“Efficiency is doing things right; effectiveness is doing the right things”.
General Stanley McChrystal wrote “Team of Teams”. In this book, McChrystal (who served as commander of all U.S. and Coalition forces in Afghanistan) discovered they needed to “unlearn” much of what they “knew” about how the world worked. Because warfare had changed, and therefore the Task Force team needed to change.
“We became what we called ‘a team of teams’: a large command that captured at scale the traits of agility normally limited to small teams. Almost everything we did ran against the grain of military tradition and general organizational practice. We abandoned many of the precepts that had helped establish our efficacy in the twentieth century, because the twenty-first century is a different game with different rules.”
Many organizations are discovering that their compartmentalization and silos prohibit the effectiveness of teamwork in this fast-paced and ever changing world.
Efficiency—No Longer Enough
I currently work with a ministry that has been active for over 100 years. But as the world around them has changed, they have continued in the same pattern established all those years ago. They efficiently deliver services, but receive more opportunities than they can respond to—with fewer resources available. They are discovering that being efficient is no longer good enough, because they are losing their effectiveness.
Their team is not on the same page. The Board sees things as they have for the past decades. The Executive Director and staff see a new way of navigating.
Subject knowledge, imagination, and intelligence are essential resources. But, as Peter Drucker pointed out for us, only doing the “right things” delivers effectiveness, which converts these resources into results.
Complexity—An Unpredictable World
General McChrystal addresses the complexity facing us this way:
“This is the new world we all share. There are too many events occurring simultaneously for any entity to monitor; and with the ability of individuals and small groups to communicate with millions of people, there is no way to be sure which of those events will transform into a threat.”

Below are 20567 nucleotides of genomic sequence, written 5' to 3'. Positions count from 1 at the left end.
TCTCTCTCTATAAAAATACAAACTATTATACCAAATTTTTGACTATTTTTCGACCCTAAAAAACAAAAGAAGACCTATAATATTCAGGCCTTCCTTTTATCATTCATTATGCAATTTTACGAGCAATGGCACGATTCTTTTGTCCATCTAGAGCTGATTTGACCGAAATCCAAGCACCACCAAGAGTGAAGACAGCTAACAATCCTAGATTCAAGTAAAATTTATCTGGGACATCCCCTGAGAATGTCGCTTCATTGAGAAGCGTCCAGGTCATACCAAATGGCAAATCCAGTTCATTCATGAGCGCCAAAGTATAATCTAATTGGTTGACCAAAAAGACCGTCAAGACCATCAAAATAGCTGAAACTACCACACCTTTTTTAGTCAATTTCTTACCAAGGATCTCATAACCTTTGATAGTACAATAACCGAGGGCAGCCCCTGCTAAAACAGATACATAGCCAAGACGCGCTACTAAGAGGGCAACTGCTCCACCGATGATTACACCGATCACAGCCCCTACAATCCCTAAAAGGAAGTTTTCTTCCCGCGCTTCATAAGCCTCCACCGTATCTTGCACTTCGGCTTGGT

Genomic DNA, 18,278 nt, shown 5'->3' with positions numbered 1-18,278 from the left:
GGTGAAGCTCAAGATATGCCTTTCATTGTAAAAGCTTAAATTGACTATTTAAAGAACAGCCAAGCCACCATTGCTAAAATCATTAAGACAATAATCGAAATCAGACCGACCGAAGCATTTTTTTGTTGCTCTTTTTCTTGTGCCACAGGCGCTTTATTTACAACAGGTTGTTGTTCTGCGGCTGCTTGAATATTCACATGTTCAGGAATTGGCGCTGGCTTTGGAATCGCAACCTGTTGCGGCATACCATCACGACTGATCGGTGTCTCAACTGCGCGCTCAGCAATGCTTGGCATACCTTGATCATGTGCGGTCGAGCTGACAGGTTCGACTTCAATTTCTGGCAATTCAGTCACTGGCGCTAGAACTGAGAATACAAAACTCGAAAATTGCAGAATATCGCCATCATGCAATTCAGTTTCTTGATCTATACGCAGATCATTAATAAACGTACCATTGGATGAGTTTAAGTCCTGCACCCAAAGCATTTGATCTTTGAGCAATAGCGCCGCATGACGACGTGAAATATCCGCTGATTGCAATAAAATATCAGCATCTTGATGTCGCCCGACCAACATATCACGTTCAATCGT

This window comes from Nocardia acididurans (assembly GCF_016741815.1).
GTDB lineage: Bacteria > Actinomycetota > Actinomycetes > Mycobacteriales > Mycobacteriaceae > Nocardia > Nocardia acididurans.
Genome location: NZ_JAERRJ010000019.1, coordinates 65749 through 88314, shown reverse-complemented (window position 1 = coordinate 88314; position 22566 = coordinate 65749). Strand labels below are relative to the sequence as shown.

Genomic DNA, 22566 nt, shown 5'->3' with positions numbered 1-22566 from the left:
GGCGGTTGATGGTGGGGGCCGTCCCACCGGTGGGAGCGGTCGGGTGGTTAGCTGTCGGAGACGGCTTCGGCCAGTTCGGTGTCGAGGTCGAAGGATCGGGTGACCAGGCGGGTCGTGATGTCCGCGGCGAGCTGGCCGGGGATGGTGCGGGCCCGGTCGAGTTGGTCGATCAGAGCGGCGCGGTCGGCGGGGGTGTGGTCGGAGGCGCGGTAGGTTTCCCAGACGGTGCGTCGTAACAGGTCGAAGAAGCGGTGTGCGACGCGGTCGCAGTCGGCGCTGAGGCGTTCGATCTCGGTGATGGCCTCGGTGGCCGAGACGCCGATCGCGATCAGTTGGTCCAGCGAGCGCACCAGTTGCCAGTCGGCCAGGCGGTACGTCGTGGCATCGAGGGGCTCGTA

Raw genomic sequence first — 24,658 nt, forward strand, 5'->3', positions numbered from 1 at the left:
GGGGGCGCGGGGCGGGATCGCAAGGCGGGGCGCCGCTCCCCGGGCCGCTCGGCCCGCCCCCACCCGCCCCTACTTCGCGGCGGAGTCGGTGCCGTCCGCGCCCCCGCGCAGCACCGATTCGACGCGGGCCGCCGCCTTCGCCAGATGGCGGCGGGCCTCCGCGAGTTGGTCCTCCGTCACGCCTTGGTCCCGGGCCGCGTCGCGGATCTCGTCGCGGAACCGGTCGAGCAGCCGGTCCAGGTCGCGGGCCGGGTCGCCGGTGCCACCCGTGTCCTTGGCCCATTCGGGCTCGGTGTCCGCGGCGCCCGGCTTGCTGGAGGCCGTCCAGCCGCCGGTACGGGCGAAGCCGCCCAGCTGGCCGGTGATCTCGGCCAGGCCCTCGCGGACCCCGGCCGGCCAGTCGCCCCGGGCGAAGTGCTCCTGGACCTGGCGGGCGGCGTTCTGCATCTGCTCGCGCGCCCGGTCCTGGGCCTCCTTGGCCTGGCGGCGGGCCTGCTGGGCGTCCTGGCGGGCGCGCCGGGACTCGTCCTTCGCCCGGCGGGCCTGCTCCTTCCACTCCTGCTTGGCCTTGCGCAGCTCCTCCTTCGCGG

The increasing complexity of our world has moved us from a fairly predictable data-poor environment to a less predictable data-rich one. Without the right tools to properly interpret the vast information at our fingertips, we get bogged down with information overload.
For instance, what do you really know about your major donors? Do you know the true potential of their ability to assist your ministry? Are there some that have the ability to be stronger members of your team?
These questions can be answered by using a wealth screening tool such as DonorCompassSM. With wealth screening you can more accurately direct your development efforts in an increasingly complex world.
Resilience Is Vital
Keep in mind that we live in a fallen world. It has been said that in a fallen world, anything above 51% equals success. Setbacks prove inevitable. Well-meaning, but wrong decisions will be made.
But effective organizations have one thing in common—resilience. This does not mean just rolling with the punches. Instead it means learning that the punches don’t diminish the commitment to the goal.
When I was young, my mother all too often quoted one of her favorite verses to me; “Whom the Lord loves, He disciplines.” That was not what I wanted to hear! But as James points out “the testing of your faith develops perseverance”. That is resilience. That is what makes us “mature and complete”, both personally and corporately.